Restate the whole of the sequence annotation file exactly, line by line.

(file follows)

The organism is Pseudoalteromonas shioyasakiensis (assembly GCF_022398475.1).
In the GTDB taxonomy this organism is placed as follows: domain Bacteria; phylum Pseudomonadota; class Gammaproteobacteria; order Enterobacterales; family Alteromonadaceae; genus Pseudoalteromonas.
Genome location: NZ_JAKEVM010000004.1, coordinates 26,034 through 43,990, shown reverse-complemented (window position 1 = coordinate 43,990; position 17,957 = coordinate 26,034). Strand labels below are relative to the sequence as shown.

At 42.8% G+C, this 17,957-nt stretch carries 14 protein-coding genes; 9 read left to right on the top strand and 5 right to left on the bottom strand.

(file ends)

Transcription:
The organism is Pseudoalteromonas shioyasakiensis (assembly GCF_022398475.1).
In the GTDB taxonomy this organism is placed as follows: domain Bacteria; phylum Pseudomonadota; class Gammaproteobacteria; order Enterobacterales; family Alteromonadaceae; genus Pseudoalteromonas.
Genome location: NZ_JAKEVM010000004.1, coordinates 26,034 through 43,990, shown reverse-complemented (window position 1 = coordinate 43,990; position 17,957 = coordinate 26,034). Strand labels below are relative to the sequence as shown.

At 42.8% G+C, this 17,957-nt stretch carries 14 protein-coding genes; 9 read left to right on the top strand and 5 right to left on the bottom strand.